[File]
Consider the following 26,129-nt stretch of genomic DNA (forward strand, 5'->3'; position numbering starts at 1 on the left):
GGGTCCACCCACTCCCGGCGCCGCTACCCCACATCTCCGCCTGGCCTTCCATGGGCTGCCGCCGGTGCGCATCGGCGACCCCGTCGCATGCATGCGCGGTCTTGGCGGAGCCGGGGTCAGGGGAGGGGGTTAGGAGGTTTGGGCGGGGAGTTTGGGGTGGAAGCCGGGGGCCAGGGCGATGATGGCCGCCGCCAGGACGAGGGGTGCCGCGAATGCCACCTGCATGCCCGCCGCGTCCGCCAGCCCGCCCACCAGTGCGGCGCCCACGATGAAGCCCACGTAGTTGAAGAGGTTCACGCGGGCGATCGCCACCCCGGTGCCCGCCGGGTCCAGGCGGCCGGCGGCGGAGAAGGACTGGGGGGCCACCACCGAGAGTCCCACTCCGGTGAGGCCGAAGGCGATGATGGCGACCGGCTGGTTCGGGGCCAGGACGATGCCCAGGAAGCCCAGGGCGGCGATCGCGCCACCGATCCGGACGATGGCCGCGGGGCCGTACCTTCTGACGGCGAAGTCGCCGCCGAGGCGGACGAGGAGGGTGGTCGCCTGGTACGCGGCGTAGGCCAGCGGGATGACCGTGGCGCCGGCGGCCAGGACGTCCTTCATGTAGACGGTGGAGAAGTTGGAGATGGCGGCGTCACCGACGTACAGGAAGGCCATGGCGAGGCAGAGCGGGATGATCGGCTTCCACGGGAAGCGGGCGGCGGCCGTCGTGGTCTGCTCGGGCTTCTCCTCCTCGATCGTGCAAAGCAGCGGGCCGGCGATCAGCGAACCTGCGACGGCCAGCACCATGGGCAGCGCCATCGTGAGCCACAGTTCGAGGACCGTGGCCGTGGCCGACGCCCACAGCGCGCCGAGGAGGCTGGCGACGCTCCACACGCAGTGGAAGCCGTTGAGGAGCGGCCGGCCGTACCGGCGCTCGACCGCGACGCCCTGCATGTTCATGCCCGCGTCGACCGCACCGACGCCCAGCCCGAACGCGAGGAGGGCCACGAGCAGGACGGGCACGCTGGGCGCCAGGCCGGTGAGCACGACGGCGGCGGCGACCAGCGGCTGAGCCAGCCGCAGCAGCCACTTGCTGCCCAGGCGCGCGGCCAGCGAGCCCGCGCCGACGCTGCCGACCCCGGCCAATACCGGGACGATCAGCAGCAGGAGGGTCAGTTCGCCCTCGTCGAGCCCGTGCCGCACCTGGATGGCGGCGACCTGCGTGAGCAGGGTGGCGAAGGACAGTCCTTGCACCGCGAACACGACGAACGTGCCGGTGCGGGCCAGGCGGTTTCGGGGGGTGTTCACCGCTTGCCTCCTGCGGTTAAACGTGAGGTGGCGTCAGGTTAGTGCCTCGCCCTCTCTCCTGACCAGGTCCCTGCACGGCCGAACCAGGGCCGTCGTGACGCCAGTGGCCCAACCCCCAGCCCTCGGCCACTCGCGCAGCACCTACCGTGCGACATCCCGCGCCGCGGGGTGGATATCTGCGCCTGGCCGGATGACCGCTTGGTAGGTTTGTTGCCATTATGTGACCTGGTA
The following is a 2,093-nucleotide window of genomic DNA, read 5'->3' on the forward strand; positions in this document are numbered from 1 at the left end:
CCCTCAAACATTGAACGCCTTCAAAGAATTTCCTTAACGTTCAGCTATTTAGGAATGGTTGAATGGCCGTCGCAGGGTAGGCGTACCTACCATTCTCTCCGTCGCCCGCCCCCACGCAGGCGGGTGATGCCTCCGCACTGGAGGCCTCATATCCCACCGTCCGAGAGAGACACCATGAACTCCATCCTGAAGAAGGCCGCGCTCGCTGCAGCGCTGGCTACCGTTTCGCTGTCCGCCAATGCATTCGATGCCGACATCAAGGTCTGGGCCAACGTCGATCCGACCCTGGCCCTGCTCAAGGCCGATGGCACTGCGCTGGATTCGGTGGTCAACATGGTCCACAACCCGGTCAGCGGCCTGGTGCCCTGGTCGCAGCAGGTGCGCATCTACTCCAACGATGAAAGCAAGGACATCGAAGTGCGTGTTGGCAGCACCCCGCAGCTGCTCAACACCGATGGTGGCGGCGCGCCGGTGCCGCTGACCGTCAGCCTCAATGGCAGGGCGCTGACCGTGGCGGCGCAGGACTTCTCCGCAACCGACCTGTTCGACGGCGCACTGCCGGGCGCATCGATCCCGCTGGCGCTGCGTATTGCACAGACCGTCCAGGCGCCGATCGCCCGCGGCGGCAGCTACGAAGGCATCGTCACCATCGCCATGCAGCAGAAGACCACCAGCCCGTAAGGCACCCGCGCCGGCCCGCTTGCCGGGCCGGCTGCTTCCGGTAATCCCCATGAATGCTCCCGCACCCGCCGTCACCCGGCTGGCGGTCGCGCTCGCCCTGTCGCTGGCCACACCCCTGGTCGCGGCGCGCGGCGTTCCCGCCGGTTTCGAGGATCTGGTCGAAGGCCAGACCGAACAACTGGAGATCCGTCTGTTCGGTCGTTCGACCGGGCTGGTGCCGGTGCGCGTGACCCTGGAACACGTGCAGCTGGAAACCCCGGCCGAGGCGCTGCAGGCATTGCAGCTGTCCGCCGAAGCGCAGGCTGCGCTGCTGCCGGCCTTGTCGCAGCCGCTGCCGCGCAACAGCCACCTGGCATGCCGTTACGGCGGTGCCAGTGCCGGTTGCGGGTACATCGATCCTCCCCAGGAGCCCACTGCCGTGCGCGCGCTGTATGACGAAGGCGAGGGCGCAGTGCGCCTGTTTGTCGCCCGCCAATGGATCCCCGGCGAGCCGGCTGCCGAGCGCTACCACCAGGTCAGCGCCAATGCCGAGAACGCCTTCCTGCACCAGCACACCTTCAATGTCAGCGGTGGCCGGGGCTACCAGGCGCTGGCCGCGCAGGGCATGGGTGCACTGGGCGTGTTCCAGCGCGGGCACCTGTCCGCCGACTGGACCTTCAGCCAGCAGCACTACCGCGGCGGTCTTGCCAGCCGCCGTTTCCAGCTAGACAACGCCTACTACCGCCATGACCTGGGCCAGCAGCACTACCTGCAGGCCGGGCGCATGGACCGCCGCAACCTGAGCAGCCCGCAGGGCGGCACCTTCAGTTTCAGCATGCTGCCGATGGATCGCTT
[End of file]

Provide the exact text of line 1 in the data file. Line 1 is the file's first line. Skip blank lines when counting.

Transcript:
Consider the following 26,129-nt stretch of genomic DNA (forward strand, 5'->3'; position numbering starts at 1 on the left):